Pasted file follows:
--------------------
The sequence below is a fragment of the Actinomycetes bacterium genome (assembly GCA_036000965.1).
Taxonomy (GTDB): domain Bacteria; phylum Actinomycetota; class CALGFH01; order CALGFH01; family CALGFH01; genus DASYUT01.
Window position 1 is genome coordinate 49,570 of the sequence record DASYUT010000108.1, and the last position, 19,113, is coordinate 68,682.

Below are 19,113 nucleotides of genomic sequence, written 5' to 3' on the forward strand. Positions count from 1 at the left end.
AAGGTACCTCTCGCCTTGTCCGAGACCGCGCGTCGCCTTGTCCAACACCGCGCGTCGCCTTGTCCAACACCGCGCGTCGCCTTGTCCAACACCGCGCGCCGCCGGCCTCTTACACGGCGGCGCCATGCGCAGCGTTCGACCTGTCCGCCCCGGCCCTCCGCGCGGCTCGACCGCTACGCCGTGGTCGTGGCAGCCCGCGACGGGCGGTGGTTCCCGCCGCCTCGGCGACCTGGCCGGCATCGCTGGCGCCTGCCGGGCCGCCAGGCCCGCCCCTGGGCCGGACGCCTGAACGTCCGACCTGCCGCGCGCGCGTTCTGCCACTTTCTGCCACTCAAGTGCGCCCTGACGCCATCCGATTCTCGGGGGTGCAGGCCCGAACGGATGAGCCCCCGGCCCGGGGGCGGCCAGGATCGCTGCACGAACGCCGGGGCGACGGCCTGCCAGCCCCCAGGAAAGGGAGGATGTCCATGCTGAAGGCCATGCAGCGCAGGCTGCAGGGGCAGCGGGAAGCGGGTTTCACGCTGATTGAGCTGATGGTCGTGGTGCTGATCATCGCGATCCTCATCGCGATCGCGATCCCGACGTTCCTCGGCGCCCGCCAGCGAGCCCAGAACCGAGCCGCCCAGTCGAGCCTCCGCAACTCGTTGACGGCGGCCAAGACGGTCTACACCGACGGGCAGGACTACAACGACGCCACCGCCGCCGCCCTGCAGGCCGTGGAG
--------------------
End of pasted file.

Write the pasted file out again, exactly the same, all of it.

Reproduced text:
The sequence below is a fragment of the Actinomycetes bacterium genome (assembly GCA_036000965.1).
Taxonomy (GTDB): domain Bacteria; phylum Actinomycetota; class CALGFH01; order CALGFH01; family CALGFH01; genus DASYUT01.
Window position 1 is genome coordinate 49,570 of the sequence record DASYUT010000108.1, and the last position, 19,113, is coordinate 68,682.

Below are 19,113 nucleotides of genomic sequence, written 5' to 3' on the forward strand. Positions count from 1 at the left end.
AAGGTACCTCTCGCCTTGTCCGAGACCGCGCGTCGCCTTGTCCAACACCGCGCGTCGCCTTGTCCAACACCGCGCGTCGCCTTGTCCAACACCGCGCGCCGCCGGCCTCTTACACGGCGGCGCCATGCGCAGCGTTCGACCTGTCCGCCCCGGCCCTCCGCGCGGCTCGACCGCTACGCCGTGGTCGTGGCAGCCCGCGACGGGCGGTGGTTCCCGCCGCCTCGGCGACCTGGCCGGCATCGCTGGCGCCTGCCGGGCCGCCAGGCCCGCCCCTGGGCCGGACGCCTGAACGTCCGACCTGCCGCGCGCGCGTTCTGCCACTTTCTGCCACTCAAGTGCGCCCTGACGCCATCCGATTCTCGGGGGTGCAGGCCCGAACGGATGAGCCCCCGGCCCGGGGGCGGCCAGGATCGCTGCACGAACGCCGGGGCGACGGCCTGCCAGCCCCCAGGAAAGGGAGGATGTCCATGCTGAAGGCCATGCAGCGCAGGCTGCAGGGGCAGCGGGAAGCGGGTTTCACGCTGATTGAGCTGATGGTCGTGGTGCTGATCATCGCGATCCTCATCGCGATCGCGATCCCGACGTTCCTCGGCGCCCGCCAGCGAGCCCAGAACCGAGCCGCCCAGTCGAGCCTCCGCAACTCGTTGACGGCGGCCAAGACGGTCTACACCGACGGGCAGGACTACAACGACGCCACCGCCGCCGCCCTGCAGGCCGTGGAG